County panel mulls over zoning rule changes
Attendance was low in theater two of Nevada County government Thursday night.
At Rood Administrative Center, Nevada County planning commissioners received requests from two activist groups to hold off on clarification of the county’s zoning codes, pleading a more important government meeting across town: Natural Heritage 2020’s Community Advisory Committee session.
Three citizens attended the planning commission meeting, where the five commissioners studied senior planner Stephanie Wagner’s 52-page report about whether day care centers belong in industrial sites, where hazardous materials might be stored, and hundreds of other details.
Karen Chileski, a representative of California Association of Business, Property and Resource Owners, presented a letter from the organization’s field representative, Pat Davison, asking the commission to hold off making any decisions since Davison had to attend the NH 2020 meeting. The Nevada County Contractors Association made the same request verbally, Wagner said.
Commissioners considered whether reducing the size of industrial and commercial projects it reviews from 20,000 square feet to 10,000 square feet – one change in the June 2000 zoning ordinance – meant that they reviewed more projects. Projects less than 10,000 square feet go before the zoning administrator, county Planning Director Mark Tomich.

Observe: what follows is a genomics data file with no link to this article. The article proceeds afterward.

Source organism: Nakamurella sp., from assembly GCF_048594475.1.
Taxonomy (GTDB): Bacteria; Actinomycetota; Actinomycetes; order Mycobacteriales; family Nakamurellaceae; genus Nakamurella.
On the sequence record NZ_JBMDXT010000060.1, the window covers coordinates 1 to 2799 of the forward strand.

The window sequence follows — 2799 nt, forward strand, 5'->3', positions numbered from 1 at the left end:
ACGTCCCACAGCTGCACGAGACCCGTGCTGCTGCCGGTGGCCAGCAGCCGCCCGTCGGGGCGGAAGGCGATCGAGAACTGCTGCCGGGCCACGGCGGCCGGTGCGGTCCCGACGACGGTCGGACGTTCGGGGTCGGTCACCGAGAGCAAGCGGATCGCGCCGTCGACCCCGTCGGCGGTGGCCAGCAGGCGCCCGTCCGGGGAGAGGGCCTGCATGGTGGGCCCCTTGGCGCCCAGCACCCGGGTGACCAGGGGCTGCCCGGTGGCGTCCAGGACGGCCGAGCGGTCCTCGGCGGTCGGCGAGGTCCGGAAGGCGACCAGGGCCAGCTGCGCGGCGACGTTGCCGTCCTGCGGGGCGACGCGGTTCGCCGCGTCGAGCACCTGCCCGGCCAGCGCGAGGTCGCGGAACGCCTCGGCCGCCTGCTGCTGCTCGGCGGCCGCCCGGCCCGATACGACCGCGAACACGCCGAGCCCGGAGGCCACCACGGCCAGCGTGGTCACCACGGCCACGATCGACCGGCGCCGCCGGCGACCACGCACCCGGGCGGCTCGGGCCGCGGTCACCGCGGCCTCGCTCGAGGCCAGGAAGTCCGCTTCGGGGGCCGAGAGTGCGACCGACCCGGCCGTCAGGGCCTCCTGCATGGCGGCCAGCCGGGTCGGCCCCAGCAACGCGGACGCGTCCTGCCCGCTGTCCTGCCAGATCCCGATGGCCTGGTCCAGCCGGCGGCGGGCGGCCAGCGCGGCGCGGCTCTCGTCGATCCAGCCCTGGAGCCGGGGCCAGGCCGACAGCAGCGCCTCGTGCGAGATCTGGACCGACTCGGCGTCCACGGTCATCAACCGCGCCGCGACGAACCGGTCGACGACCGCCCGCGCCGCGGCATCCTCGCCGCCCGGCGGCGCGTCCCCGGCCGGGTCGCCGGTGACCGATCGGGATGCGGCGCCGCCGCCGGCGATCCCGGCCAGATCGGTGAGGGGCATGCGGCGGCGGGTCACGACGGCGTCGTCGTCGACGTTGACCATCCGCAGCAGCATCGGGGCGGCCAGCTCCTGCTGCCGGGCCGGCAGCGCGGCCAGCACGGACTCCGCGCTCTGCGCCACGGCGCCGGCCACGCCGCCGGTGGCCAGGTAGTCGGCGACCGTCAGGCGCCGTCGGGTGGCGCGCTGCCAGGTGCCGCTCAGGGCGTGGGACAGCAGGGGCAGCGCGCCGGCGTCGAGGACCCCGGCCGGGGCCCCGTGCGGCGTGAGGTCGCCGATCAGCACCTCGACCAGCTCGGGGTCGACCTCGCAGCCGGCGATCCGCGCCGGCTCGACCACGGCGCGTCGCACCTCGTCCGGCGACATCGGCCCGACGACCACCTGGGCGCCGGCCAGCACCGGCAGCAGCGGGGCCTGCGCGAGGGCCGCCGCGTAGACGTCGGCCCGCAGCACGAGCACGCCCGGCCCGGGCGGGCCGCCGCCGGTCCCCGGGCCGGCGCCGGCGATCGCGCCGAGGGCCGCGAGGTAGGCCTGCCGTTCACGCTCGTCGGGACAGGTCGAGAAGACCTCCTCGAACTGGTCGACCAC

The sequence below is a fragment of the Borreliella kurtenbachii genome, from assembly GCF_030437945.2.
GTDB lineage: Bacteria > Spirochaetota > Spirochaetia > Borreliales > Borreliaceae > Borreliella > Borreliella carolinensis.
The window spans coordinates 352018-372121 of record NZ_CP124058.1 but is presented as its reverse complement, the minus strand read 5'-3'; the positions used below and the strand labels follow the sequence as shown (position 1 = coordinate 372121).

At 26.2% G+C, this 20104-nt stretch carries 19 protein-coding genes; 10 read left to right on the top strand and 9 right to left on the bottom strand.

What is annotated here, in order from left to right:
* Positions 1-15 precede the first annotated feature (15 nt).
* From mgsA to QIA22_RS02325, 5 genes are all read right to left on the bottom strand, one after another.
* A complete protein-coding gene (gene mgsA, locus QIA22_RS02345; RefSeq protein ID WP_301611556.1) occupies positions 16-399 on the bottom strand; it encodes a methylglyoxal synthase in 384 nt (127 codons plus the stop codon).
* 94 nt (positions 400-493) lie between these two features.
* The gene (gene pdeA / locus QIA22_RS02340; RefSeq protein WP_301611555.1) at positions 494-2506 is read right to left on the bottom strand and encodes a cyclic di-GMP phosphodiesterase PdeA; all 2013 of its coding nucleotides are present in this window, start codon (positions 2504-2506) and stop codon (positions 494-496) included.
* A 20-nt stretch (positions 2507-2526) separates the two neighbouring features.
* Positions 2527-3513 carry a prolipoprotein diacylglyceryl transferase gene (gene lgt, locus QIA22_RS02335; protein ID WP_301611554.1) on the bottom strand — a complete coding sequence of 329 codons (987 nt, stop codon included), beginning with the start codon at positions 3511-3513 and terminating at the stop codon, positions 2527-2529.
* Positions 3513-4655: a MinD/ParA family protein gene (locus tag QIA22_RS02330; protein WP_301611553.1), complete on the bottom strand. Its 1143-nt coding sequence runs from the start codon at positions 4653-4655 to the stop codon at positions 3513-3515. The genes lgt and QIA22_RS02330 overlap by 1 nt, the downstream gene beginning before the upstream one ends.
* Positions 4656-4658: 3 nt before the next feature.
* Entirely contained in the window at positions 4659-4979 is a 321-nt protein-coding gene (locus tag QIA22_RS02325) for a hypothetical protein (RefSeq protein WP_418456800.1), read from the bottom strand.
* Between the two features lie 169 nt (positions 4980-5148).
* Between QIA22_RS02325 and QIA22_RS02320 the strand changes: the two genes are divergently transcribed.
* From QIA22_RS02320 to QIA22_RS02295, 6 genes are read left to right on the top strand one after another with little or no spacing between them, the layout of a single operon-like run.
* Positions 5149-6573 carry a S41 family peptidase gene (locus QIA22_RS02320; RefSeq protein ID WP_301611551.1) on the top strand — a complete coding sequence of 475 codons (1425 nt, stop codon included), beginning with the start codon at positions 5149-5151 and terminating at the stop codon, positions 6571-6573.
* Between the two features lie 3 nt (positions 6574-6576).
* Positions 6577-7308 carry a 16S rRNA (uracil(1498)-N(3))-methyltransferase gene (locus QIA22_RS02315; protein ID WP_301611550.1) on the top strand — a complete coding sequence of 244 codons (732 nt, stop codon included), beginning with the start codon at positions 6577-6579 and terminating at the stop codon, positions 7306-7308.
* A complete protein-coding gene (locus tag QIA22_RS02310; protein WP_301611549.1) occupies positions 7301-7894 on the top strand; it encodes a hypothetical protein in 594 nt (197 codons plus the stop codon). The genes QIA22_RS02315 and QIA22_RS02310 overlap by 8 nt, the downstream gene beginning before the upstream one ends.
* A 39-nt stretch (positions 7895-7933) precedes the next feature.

Commissioners asked Tomich for a report on how many projects and what size projects went before him in zoning administrator hearings last year.
“We want to see your report card, Mark,” Commissioner Sharon Boivin told Tomich.
Tomich said he thought he could get the information on one page.
Commissioner Kurt Lorenz explained that often commissioners hear about projects from concerned residents after the zoning administrator has reviewed them, and that the commission should consider whether more projects would benefit from review by the commission.
Planning commissioners will likely continue the clerical cleanup at their next meeting Feb. 14.
County officials adopted the current zoning ordinance after three years of public hearings.
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